Manitoba public health officials announced 74 new COVID-19 cases and one death on Monday.
The daily caseload is the lowest since April 6, when there were 62 cases.
The death is a woman in her 80s from the Winnipeg health region, linked to the B.1.1.7 variant of concern and to the outbreak at Seven Oaks General Hospital 3U4-7.
Two-thirds of the latest cases are in the Winnipeg health region, which reported 50.
The next highest is the Southern Health region, with 15. The other health regions — Interlake-Eastern, Northern and Prairie Mountain — each have three.
The numbers are all going in the right direction, “however, we are still seeing the effects of this virus,” said Dr. Brent Roussin, Manitoba’s chief public health officer.
There are 246 Manitobans still hospitalized with COVID-19 in Manitoba and neighbouring provinces, including 73 in intensive care units. Of those, 58 are in Manitoba ICUs, while 14 are in Ontario and one is in Alberta.
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Manitoba’s chief public health officer is giving the COVID-19 update for Manitoba on Monday, one day after the daily caseload dropped below 100 for the first time in more than two months.
Dr. Brent Roussin is holding a news conference at 12:30 p.m. CBC Manitoba is live streaming it here and on Facebook, Twitter and CBC Gem.
The province reported 93 new COVID-19 cases on Sunday, the lowest single-day increase since April 14, when there were 86.
The daily caseload has been trending downward after hitting a high of 603 cases in one day on May 20.
The seven-day average daily case count is now 143. The highest average during the 15-month pandemic was 482, which was recorded May 22.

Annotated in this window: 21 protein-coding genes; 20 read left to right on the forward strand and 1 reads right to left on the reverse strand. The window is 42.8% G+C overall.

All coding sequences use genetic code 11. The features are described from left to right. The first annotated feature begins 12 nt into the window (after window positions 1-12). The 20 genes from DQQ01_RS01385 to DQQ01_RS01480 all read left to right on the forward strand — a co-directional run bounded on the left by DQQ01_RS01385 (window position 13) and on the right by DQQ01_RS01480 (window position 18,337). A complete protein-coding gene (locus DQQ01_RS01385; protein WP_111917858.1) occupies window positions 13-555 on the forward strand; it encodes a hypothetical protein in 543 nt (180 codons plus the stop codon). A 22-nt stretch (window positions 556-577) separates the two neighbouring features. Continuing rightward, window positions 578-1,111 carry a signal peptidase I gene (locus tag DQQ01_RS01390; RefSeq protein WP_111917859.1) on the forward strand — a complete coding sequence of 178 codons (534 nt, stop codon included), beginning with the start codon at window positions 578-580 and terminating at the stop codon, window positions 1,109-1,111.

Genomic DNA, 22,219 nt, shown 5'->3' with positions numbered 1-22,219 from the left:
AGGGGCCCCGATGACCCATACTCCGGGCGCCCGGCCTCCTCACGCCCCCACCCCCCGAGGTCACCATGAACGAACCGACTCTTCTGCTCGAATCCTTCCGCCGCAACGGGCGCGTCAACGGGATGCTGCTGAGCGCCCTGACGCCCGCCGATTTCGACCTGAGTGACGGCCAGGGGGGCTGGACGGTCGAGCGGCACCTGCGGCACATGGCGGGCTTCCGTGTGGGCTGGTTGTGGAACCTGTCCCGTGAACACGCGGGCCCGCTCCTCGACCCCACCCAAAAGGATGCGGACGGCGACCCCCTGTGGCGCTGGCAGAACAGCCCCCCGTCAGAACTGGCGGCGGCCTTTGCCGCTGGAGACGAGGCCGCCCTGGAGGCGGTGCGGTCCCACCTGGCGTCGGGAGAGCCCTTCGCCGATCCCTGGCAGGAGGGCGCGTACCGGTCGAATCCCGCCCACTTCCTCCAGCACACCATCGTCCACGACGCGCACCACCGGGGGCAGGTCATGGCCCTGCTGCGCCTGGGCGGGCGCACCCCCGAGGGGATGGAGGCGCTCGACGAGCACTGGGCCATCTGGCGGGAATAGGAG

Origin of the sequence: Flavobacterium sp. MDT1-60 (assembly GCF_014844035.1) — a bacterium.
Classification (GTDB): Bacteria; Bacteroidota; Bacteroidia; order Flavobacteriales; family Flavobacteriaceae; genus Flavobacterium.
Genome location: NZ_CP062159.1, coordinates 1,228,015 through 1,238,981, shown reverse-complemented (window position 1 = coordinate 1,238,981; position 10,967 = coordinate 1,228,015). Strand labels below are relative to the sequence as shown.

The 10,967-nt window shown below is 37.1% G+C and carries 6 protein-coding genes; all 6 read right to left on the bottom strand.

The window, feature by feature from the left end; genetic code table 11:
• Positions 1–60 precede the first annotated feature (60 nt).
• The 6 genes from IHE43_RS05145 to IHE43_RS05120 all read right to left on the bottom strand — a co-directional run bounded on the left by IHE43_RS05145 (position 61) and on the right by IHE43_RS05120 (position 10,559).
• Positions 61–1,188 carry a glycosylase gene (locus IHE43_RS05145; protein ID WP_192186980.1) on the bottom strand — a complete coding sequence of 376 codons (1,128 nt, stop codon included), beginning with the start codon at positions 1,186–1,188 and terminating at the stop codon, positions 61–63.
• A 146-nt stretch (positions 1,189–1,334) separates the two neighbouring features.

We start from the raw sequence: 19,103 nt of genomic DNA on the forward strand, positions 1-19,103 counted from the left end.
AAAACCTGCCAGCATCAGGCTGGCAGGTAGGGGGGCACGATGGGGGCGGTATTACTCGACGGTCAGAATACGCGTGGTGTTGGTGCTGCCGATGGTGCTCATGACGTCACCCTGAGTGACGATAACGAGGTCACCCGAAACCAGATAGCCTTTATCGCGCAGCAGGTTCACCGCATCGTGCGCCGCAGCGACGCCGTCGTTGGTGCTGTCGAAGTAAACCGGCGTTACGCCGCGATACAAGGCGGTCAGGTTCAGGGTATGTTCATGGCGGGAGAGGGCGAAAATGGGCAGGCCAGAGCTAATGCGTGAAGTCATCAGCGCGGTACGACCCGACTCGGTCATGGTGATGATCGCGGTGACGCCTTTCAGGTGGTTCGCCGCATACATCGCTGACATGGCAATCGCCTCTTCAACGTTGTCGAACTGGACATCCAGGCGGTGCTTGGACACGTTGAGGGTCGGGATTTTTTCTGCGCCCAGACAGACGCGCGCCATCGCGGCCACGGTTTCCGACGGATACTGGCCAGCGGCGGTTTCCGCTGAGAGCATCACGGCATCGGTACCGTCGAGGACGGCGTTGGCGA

While cases are declining, the number of vaccined people in Manitoba is climbing.
As of Sunday, the proportion of eligible Manitobans age 12 and up with at least one dose was 71 per cent. The proportion fully vaccinated with two doses was 24 per cent.
Roussin and Premier Brian Pallister announced June 10 that if at least 70 per cent of all Manitobans age 12 and older have received their first vaccine dose and 25 per cent have received their second dose by Canada Day, most businesses, services and facilities will be allowed to open at 25 per cent capacity or greater levels.
However, a number of doctors have urged the province to pull back on that reopening plan, saying it does not take into account the highly contagious delta variant. A single vaccine dose has low effectiveness against the B.1617.2 variant, which the World Health Organization has named delta.
The doctors say the percentage of fully vaccinated people — those with two doses — must be much higher before health orders are loosened.
Manitoba will almost certainly face a fourth COVID-19 wave by fall if it follows through with its current reopening plan, the doctors say.
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